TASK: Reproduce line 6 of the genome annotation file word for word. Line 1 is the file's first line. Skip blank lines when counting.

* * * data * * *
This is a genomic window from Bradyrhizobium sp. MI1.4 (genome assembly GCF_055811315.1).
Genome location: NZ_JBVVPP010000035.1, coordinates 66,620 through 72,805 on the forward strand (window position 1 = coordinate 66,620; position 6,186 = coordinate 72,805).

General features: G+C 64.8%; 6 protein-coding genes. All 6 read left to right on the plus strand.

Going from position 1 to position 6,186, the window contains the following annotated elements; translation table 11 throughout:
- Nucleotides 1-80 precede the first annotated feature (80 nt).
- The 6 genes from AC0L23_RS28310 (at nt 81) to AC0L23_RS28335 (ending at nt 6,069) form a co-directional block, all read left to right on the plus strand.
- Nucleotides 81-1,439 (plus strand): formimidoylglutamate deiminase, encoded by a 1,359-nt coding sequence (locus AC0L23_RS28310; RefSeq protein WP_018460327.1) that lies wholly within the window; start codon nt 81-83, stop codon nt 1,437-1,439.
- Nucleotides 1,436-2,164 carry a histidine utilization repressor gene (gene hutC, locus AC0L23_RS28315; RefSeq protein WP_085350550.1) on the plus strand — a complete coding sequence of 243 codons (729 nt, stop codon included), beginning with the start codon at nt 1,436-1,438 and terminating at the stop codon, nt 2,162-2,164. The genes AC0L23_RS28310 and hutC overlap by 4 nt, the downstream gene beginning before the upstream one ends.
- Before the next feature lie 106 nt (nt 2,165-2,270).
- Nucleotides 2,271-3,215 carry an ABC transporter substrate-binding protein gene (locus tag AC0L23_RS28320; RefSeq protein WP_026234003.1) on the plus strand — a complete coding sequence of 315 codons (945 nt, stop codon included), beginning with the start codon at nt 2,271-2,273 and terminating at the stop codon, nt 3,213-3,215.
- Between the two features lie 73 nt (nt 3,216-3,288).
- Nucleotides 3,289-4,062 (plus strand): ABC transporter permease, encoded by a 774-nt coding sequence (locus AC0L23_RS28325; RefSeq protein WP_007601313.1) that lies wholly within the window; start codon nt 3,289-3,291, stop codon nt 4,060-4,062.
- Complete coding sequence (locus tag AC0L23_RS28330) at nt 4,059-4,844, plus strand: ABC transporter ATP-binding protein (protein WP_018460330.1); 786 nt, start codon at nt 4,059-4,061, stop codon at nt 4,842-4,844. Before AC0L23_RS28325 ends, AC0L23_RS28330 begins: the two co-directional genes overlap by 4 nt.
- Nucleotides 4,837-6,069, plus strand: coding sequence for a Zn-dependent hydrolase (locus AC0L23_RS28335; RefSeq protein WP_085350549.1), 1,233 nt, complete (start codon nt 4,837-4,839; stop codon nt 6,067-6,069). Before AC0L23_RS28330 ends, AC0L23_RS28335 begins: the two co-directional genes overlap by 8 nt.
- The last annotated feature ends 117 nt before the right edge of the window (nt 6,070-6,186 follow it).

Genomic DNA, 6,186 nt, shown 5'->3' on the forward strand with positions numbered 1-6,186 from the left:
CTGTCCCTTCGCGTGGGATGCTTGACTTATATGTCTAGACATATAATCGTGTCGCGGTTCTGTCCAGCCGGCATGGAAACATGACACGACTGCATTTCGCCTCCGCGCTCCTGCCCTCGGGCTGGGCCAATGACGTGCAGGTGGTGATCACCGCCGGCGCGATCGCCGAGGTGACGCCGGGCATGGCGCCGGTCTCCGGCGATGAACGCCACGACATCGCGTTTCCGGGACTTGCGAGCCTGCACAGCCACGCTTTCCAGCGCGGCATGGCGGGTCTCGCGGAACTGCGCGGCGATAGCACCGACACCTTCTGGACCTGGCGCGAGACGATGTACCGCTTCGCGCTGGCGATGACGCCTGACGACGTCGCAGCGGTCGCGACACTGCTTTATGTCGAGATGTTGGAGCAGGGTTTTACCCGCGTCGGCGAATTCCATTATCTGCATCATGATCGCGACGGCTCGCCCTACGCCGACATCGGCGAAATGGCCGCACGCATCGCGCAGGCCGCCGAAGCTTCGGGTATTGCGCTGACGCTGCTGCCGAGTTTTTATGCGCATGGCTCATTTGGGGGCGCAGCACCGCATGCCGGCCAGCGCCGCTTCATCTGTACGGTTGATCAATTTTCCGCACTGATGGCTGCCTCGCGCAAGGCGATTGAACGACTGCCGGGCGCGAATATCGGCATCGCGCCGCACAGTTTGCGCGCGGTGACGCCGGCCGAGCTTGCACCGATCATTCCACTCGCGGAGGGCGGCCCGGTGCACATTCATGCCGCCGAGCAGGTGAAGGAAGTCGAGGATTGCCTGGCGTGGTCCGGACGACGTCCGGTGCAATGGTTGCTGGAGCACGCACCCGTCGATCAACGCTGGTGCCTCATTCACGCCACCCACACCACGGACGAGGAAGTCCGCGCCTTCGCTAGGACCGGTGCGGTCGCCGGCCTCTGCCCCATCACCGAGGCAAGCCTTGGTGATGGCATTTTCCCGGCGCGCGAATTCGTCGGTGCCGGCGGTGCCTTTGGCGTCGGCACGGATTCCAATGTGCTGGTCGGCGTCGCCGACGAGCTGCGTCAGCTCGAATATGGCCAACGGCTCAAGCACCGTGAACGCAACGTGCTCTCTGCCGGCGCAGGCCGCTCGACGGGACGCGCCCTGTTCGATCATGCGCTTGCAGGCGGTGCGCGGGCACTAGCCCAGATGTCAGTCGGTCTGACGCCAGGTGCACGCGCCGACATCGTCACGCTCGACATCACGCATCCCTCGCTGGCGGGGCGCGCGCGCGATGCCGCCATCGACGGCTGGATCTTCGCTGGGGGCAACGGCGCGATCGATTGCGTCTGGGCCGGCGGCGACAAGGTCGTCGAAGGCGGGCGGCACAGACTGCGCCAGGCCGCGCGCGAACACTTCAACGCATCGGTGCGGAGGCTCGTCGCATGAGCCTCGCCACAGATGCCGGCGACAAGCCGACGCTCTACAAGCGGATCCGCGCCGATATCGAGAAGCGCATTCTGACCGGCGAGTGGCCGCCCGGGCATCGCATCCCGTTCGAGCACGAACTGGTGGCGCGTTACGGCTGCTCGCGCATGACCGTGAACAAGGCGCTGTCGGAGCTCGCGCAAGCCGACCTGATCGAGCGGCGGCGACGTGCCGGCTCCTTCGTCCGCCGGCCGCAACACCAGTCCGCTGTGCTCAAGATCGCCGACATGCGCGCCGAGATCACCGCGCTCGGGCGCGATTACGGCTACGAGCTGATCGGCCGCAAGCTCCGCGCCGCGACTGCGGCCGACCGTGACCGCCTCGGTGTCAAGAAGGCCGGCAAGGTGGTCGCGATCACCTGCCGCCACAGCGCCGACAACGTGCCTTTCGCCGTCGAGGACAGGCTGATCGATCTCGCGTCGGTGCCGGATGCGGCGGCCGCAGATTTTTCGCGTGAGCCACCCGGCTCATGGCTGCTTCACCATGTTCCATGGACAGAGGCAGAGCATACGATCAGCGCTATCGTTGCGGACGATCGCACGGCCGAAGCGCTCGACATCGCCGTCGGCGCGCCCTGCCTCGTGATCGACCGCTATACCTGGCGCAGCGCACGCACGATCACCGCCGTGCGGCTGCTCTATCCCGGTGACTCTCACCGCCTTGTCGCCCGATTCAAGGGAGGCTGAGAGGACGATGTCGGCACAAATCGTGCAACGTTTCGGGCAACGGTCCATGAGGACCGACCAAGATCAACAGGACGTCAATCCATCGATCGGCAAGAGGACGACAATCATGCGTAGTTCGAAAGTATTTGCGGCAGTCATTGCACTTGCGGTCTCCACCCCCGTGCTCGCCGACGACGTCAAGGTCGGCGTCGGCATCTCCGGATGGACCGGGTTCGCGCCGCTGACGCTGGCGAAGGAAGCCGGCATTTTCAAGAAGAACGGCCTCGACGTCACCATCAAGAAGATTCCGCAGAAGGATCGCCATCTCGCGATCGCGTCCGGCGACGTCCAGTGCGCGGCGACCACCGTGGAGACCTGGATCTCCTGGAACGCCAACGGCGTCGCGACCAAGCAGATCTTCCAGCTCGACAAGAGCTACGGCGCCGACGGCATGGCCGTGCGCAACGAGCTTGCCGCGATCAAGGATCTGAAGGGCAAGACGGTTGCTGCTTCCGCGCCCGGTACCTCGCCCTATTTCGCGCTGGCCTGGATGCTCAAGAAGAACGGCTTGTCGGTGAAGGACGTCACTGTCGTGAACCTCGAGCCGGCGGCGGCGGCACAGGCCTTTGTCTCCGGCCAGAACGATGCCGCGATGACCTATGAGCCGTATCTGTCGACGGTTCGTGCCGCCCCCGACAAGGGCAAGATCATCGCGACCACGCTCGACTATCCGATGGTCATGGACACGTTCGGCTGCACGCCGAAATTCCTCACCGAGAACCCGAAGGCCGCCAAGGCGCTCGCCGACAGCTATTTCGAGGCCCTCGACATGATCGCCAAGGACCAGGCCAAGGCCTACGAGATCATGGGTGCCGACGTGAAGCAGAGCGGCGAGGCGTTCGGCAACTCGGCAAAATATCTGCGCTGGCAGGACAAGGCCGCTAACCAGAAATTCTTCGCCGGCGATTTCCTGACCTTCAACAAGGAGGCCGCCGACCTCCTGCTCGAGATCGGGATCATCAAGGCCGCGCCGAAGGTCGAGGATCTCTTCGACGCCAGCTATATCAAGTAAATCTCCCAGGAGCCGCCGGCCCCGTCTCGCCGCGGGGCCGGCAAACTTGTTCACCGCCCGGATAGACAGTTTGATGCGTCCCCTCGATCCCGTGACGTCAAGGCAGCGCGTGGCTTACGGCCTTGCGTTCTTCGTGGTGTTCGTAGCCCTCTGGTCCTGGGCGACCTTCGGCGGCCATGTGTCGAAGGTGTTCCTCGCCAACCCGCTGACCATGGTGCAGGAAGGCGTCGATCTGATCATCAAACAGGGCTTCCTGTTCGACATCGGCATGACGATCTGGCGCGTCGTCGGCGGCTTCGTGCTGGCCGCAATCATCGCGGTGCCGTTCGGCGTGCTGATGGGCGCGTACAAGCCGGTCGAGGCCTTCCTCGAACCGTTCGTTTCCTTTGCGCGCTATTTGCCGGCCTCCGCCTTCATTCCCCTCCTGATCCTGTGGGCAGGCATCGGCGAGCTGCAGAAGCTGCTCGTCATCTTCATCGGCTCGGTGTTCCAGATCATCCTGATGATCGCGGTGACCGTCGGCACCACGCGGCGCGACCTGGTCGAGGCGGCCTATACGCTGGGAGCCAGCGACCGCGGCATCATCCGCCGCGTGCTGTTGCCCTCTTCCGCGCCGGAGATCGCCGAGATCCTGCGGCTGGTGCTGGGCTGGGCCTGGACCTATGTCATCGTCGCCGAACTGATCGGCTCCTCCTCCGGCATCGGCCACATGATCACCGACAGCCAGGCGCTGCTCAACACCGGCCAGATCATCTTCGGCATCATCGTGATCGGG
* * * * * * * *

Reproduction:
- The 6 genes from AC0L23_RS28310 (at nt 81) to AC0L23_RS28335 (ending at nt 6,069) form a co-directional block, all read left to right on the plus strand.